If you live in moderate- to low-risk areas, it’s also crucial to get flood protection. According to the NAIC, around 20% of claims and half of total flood losses in the U.S. occur outside of the 100-year floodplain, yet a miniscule 1% of properties outside of SFHAs have flood insurance.
As we touched on in the cost section, flood insurance in moderate- to low-risk areas can be as cheap as $200 a year. That’s a small price to pay for coverage that potentially prevents you from going into financial ruin.
Consider flood insurance if you live near the following areas:
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In order to get the standard NFIP flood insurance, you need to live in one of 22,000 participating communities. If you live in a participating community, you can buy NFIP coverage a couple different ways: through an NFIP Direct Servicing Agent or through a private insurance company.
You can check here to see if your company services NFIP flood insurance. Nearly all major property insurance companies offer coverage through the NFIP.
If you don’t live in a participating community and need flood coverage, you may be able to get private market flood insurance. Ask around to see which carriers offer private flood insurance in your area.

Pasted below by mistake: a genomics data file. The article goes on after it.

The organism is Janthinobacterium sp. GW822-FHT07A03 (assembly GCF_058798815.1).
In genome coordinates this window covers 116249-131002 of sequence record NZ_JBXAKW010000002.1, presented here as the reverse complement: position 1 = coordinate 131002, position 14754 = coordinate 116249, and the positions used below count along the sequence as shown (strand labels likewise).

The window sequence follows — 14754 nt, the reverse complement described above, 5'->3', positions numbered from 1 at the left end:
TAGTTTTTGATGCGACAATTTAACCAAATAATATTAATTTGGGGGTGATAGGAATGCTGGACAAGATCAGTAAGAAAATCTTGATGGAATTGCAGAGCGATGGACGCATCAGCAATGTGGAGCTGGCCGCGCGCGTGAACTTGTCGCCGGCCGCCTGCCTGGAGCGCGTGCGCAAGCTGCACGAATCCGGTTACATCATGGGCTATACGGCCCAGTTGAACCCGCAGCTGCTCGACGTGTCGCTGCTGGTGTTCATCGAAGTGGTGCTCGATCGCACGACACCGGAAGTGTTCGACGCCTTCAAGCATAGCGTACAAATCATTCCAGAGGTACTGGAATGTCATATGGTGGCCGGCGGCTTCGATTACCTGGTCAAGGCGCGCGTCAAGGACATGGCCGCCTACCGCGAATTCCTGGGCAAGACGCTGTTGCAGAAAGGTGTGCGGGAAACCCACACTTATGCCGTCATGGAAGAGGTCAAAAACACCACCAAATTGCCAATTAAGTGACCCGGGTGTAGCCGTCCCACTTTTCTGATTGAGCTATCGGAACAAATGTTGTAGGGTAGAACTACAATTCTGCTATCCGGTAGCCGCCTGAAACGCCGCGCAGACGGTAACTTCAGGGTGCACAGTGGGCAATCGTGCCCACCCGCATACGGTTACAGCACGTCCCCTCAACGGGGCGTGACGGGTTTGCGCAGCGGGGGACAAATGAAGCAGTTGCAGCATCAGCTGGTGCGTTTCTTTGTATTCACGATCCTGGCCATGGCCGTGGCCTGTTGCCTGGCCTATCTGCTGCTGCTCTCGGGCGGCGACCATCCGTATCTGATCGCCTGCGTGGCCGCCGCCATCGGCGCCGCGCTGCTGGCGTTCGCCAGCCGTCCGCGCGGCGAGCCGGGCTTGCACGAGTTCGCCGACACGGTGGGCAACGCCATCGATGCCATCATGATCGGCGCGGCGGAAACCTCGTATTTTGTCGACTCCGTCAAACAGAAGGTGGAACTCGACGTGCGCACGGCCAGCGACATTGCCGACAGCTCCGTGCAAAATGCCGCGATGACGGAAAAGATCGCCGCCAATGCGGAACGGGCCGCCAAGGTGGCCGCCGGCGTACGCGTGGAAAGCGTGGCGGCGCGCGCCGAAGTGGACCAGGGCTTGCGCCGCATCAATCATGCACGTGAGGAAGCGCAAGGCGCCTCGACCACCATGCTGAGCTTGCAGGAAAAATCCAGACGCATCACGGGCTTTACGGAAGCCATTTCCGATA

Keep in mind that there is typically a 30-day waiting period before NFIP flood insurance kicks in and you’re actually able to use it. The NFIP typically puts a moratorium on flood insurance on June 1 (the start of hurricane season), which means you’ll need insurance at least 30 days prior to hurricane season before it’ll go into effect. (That rule goes for any type of flood damage, not simply flood damage during hurricane season.)
If you go the private flood insurance route, you’ll typically encounter two options: a primary flood insurance policy which operates similarly to an NFIP policy but may offer cheaper rates and higher coverage limits, and an excess flood insurance policy, which provides higher levels of protection over and above your NFIP policy.
With flood insurance, you’re reimbursed for direct physical damage up to the insured limits in your policy.
In the event of a loss to the structure of your home, you’ll be reimbursed at replacement cost (RCV), which means depreciation or the age of your home won’t be factored into your reimbursement amount. You’ll simply be reimbursed for new materials of similar type and quality. However, loss or damage to items in your home is only reimbursed at their actual cash value (ACV), which means the items’ depreciation are deducted from your claim check.
An NFIP home flood insurance policy includes building coverage, with the option of adding on contents coverage for an additional premium. Here are some coverage features and limitations of those coverage components.
A standard NFIP flood insurance policy does not include coverage for your additional living expenses like temporary housing while your home is being repaired due to flooding. However, additional living expenses, also known as loss-of-use coverage is a common coverage component in private flood insurance policies.